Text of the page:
Childrens Dentistry & Orthodontics | Children's Dentistry

How Tooth Decay Hurts Our Economy

Have you ever had a toothache that hurts so bad that you had to miss school or work to visit to the dentist? Maybe so or maybe not, but many Americans have. When you take a bird’s-eye view and look at all the people together with dental problems, you’ll find that dental issues aren’t just about one person’s discomfort. It’s a problem that affects all of society in terms of lost hours and productivity.

Dental problems are not uncommon. In fact for children, tooth decay is considered one of the most prevalent chronic diseases. It is found in more than 25% of children aged 2-5 years and in half of kids between 12 and 15. As for adults, 92% of those aged 20-64 have had decay in their permanent teeth, according to government statistics. While most health issues disproportionately affect those with lower incomes and levels of education, interestingly Americans with higher levels of income and education have had more decay. Meanwhile, untreated decay is found more readily in populations with lower education and income.

The effects of tooth decay ripples across society. Children are estimated to miss a total of 51 million hours per year because of oral health problems. These painful problems can lead to issues with eating and talking, and more severe consequences can include infections, malnourishment, and surgeries. Oral health issues also correlate to bad grades and social difficulties.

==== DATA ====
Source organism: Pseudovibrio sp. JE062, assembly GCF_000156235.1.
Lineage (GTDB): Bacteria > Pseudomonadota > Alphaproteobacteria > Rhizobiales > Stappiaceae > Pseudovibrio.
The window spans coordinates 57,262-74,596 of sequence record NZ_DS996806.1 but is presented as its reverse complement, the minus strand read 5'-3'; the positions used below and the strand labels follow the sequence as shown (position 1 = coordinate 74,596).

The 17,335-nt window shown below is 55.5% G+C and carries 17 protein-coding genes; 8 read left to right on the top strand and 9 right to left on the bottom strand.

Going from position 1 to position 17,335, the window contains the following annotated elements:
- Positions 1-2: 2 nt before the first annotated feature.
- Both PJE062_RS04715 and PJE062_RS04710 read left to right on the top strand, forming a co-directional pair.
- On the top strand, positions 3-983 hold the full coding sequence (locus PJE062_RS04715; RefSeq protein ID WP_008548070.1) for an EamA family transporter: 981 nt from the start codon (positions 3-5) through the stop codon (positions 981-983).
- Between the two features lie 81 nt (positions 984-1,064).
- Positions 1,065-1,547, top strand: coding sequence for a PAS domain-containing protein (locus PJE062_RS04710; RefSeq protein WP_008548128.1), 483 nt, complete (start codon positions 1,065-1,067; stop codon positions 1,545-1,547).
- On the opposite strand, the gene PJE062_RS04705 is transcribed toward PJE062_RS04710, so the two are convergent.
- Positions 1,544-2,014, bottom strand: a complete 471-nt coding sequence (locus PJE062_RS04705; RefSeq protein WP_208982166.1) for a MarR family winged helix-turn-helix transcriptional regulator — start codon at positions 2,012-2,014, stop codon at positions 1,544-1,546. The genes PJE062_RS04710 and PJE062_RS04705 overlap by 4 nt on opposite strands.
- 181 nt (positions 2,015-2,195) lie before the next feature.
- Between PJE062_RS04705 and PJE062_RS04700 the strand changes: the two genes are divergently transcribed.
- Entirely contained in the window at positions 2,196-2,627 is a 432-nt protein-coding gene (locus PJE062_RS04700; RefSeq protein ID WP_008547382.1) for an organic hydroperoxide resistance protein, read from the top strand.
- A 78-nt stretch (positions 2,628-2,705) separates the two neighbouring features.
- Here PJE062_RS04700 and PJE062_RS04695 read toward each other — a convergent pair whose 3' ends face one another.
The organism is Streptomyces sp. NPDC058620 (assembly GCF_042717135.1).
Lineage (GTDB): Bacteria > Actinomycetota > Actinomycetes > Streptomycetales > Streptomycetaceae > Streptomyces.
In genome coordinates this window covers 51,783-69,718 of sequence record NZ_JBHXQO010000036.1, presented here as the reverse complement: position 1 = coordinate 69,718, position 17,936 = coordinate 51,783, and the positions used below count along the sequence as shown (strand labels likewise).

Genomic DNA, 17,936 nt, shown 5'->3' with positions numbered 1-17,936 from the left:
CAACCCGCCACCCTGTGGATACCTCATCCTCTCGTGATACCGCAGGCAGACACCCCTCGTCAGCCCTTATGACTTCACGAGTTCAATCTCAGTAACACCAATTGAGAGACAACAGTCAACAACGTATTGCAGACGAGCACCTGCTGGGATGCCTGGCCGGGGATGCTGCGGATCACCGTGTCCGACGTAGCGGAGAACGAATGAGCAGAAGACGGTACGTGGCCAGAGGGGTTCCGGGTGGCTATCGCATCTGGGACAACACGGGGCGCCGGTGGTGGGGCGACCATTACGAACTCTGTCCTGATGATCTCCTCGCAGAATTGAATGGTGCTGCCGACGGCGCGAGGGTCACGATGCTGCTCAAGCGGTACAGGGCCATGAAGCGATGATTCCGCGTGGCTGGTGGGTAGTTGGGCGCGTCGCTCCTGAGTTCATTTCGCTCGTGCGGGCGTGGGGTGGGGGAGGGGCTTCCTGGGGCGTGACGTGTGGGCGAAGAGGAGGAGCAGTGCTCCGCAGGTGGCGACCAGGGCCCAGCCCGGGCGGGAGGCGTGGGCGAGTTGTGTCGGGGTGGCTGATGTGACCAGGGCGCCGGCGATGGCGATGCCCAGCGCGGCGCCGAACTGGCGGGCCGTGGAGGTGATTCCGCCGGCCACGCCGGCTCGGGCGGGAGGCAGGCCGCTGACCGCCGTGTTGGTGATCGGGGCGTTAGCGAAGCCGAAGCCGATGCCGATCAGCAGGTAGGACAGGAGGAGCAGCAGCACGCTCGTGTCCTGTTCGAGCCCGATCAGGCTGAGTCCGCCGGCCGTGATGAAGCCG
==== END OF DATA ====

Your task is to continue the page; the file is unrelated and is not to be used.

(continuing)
As for adults, American workers lose 164 million hours of work because of dental issues and visits to dental providers (although some of those visits may be preventative). Like with children, adult oral health problems can lead to unhealthy eating habits and poor nutrition. Medical researchers have also found links between dental (periodontal) disease and heart disease, lung disease, stroke and diabetes. Dental disease can even affect national security. It was found that 52% of new recruits had urgent dental issues that would prevent overseas deployment.

In Canada, studies revealed similar findings. It is believed that workers lost over 40 million hours each year because of dental problems and treatment, with people experiencing oral pain missing more work. In all, productivity losses amounted to some $1 billion.

The good news about dental disease, however, is that much of it is preventable. With good dental care habits and regular visits to dentists, orthodontists and other specialists as needed, as a society we can start reclaiming lost hours and productivity lost to dental disease.

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